You could have heard the proverbial pin drop in the synagogue in Nazareth that Sabbath morning. The gathering had begun like any other: the usual hebdomadal expressions of collective piety had taken their well-worn course, the prayers had been offered, and the Law and the prophets read. But now the sonorous solemnities had given way to an electric silence as a young Man rose and waited until the attendant brought the scroll of the prophet Isaiah to Him. Handling it with a reverent care that seemed to ill accord with His calloused carpenter’s hands, He dexterously unrolled the scroll until, the place found, He straightened His back and began to read: “The Spirit of the Lord is upon me, because he hath anointed me to preach the gospel to the poor; he hath sent me to heal the brokenhearted, to preach deliverance to the captives, and recovering of sight to the blind, to set at liberty them that are bruised, To preach the acceptable year of the Lord” (Luk 4:18-19 KJV).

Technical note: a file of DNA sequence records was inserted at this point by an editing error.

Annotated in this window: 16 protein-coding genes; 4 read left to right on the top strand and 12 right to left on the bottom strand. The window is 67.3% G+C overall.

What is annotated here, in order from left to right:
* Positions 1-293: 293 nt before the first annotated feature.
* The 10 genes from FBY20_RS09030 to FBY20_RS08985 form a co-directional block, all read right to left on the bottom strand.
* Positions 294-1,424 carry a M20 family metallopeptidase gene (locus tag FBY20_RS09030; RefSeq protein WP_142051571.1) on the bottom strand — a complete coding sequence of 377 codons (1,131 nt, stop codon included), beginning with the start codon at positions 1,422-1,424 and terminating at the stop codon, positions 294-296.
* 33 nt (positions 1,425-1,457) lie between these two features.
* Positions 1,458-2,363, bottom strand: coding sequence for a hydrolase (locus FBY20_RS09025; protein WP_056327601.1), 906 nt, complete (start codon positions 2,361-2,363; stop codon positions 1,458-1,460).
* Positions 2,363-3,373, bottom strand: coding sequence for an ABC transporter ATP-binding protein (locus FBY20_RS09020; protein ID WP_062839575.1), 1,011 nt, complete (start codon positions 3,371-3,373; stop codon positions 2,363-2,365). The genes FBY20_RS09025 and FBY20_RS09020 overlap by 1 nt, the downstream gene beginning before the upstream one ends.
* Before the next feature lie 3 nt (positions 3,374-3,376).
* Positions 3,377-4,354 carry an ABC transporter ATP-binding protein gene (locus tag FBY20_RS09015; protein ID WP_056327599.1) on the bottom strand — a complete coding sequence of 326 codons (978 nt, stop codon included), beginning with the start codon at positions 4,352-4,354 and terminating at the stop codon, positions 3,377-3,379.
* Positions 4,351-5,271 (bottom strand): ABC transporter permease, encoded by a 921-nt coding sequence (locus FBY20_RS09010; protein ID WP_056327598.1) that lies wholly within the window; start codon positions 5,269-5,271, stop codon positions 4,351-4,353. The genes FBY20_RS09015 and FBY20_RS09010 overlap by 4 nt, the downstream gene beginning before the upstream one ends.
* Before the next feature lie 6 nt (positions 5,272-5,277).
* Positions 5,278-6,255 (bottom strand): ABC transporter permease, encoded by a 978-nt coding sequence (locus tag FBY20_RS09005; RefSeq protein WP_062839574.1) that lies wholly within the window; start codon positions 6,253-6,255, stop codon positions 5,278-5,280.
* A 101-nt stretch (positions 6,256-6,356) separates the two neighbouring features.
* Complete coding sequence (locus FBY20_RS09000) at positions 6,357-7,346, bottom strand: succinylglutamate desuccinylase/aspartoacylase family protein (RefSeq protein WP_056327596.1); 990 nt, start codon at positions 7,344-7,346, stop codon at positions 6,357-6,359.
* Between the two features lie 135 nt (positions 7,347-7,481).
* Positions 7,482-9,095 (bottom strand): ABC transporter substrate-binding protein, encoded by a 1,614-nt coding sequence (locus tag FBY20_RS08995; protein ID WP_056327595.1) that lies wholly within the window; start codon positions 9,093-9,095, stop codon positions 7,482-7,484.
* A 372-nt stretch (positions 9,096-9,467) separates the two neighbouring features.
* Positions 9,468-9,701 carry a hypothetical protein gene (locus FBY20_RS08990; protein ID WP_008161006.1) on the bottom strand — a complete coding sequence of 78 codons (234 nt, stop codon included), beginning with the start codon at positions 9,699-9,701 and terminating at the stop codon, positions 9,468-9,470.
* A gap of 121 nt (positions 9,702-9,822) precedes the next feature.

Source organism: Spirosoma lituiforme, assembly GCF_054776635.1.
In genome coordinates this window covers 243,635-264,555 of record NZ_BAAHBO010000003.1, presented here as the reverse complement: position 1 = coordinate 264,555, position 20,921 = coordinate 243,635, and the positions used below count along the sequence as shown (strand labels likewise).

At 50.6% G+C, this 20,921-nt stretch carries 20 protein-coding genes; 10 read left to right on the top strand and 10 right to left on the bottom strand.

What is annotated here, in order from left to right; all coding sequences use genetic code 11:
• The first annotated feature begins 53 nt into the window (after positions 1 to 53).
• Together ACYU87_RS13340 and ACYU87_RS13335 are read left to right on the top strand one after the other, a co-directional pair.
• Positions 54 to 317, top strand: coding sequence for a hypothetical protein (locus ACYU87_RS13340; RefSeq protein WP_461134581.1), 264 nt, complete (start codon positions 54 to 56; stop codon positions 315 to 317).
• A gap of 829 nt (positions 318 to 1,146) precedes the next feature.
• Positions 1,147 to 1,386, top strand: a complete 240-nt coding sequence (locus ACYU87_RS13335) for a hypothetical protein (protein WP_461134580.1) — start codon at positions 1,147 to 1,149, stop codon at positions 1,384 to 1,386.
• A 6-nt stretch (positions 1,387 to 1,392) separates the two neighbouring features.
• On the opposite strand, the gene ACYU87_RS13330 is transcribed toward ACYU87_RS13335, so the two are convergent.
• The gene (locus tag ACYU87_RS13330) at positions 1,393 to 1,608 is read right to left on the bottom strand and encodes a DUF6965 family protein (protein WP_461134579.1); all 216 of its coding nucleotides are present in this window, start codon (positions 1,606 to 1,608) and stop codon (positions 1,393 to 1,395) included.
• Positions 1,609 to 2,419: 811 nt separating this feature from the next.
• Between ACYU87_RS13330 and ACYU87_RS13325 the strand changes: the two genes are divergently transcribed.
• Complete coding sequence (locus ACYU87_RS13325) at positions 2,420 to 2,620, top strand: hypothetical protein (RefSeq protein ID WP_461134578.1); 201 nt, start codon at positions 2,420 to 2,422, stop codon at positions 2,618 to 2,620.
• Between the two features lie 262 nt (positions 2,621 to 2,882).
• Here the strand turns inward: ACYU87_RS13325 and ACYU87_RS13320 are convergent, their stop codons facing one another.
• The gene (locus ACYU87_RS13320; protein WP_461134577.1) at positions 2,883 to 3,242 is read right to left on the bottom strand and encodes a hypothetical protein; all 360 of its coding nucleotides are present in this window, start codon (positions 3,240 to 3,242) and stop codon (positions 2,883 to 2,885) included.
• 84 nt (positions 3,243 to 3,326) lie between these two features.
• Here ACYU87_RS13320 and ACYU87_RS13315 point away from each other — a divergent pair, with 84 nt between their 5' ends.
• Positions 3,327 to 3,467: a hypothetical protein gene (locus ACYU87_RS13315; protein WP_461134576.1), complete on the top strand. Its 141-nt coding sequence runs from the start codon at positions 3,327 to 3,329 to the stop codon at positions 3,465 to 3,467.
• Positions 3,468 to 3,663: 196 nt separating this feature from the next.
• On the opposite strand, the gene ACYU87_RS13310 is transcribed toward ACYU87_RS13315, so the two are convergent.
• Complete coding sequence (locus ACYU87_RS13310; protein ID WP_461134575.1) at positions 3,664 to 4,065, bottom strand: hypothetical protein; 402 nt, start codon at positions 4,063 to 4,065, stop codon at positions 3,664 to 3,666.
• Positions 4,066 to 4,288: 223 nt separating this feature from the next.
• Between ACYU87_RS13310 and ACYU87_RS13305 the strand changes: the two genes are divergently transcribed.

The words of Isaiah’s great prophecy of coming deliverance were familiar to all, but as the reader rerolled the scroll, passed it to the attendant and resumed His seat, the audience waited with intense anticipation for the message that would follow. Everyone wanted to hear this local lad who seemed to be doing such remarkable things, gaining an unusual reputation, and attracting a following throughout Galilee. Some, with a parochial begrudgery not unknown in small towns before and since, wondered what a mere carpenter would have to say, as they mentally traced His familiar and undistinguished lineage: “From whence hath this man these things?” (Mar 6:2). They asked, “Is not this the carpenter, the son of Mary, the brother of James, and Joses, and of Juda, and Simon? And are not his sisters here with us?” (Mar 6:3 KJV).